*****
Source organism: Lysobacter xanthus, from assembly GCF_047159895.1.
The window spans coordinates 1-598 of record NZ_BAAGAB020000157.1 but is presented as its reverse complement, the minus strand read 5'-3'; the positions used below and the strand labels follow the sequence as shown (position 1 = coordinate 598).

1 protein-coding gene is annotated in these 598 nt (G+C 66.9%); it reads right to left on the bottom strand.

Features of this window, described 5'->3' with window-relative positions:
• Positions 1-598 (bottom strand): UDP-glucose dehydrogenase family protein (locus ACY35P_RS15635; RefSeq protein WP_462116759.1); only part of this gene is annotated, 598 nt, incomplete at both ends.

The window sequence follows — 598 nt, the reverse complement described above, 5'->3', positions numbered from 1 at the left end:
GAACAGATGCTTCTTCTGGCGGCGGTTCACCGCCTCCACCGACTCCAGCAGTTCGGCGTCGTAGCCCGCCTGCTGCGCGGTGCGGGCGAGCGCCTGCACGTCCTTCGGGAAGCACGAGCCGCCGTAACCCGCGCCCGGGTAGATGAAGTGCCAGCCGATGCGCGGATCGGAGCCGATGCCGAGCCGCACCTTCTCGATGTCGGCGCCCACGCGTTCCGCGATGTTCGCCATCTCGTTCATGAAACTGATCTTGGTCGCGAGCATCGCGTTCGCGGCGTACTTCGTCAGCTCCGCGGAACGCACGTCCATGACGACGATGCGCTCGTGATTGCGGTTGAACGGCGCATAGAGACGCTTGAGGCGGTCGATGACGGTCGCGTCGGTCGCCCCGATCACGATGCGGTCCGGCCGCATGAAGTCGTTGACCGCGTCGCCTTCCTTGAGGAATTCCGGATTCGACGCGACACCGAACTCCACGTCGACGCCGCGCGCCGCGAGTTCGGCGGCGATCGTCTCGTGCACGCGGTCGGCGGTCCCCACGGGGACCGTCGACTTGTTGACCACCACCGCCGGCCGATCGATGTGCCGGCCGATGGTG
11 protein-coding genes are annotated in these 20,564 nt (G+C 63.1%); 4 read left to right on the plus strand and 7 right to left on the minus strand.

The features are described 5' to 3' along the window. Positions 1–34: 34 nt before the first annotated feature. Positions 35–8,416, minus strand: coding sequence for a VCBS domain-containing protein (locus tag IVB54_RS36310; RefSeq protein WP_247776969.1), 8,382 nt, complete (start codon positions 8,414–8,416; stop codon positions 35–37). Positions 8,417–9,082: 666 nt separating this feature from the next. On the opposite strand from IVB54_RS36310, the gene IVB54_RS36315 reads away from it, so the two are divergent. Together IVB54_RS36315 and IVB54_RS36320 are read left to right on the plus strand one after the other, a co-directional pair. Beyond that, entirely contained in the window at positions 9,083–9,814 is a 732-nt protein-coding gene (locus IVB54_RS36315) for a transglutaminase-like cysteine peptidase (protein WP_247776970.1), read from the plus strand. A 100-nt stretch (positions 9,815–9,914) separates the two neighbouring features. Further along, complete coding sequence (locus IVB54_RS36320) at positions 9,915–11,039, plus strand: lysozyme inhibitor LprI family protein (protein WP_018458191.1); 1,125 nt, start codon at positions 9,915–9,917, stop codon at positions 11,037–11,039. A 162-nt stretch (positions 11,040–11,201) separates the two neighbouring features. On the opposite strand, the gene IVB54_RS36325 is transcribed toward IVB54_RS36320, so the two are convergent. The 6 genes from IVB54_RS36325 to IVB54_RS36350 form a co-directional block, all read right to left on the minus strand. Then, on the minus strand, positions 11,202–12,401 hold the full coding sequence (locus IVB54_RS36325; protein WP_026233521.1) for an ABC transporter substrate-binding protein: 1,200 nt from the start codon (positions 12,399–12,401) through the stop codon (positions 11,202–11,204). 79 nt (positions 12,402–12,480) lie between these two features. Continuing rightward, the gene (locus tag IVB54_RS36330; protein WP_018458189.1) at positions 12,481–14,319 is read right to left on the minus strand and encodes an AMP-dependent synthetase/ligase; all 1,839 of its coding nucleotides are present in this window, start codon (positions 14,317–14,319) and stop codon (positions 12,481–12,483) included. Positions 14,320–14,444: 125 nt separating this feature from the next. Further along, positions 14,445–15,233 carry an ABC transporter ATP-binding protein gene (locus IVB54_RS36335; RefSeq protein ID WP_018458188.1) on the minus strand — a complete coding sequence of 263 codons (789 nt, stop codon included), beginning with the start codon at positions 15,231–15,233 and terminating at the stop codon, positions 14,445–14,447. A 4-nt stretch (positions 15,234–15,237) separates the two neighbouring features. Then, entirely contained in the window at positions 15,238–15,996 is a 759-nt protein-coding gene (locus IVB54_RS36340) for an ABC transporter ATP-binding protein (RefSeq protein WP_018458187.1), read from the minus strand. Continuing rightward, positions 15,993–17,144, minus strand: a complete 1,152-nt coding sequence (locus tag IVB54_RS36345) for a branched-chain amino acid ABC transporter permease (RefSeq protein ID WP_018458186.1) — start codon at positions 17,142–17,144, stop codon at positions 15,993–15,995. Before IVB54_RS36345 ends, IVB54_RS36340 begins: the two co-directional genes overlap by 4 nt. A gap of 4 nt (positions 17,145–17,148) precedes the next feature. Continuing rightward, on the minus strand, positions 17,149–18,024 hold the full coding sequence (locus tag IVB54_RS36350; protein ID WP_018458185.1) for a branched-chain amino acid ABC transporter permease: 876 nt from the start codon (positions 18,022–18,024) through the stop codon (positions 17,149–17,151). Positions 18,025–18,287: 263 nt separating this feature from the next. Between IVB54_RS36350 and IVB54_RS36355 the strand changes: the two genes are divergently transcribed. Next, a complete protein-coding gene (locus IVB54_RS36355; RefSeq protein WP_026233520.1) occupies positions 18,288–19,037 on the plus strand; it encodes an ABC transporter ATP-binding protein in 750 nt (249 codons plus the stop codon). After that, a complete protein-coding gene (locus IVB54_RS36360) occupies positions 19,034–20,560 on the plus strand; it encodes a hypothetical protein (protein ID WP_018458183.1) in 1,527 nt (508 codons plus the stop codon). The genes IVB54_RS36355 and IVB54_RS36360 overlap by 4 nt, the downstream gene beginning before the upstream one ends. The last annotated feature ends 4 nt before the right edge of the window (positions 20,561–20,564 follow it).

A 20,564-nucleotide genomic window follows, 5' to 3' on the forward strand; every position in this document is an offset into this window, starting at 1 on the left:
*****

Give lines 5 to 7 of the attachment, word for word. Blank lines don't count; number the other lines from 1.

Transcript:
• Positions 1-598 (bottom strand): UDP-glucose dehydrogenase family protein (locus ACY35P_RS15635; RefSeq protein WP_462116759.1); only part of this gene is annotated, 598 nt, incomplete at both ends.

The window sequence follows — 598 nt, the reverse complement described above, 5'->3', positions numbered from 1 at the left end:
GAACAGATGCTTCTTCTGGCGGCGGTTCACCGCCTCCACCGACTCCAGCAGTTCGGCGTCGTAGCCCGCCTGCTGCGCGGTGCGGGCGAGCGCCTGCACGTCCTTCGGGAAGCACGAGCCGCCGTAACCCGCGCCCGGGTAGATGAAGTGCCAGCCGATGCGCGGATCGGAGCCGATGCCGAGCCGCACCTTCTCGATGTCGGCGCCCACGCGTTCCGCGATGTTCGCCATCTCGTTCATGAAACTGATCTTGGTCGCGAGCATCGCGTTCGCGGCGTACTTCGTCAGCTCCGCGGAACGCACGTCCATGACGACGATGCGCTCGTGATTGCGGTTGAACGGCGCATAGAGACGCTTGAGGCGGTCGATGACGGTCGCGTCGGTCGCCCCGATCACGATGCGGTCCGGCCGCATGAAGTCGTTGACCGCGTCGCCTTCCTTGAGGAATTCCGGATTCGACGCGACACCGAACTCCACGTCGACGCCGCGCGCCGCGAGTTCGGCGGCGATCGTCTCGTGCACGCGGTCGGCGGTCCCCACGGGGACCGTCGACTTGTTGACCACCACCGCCGGCCGATCGATGTGCCGGCCGATGGTG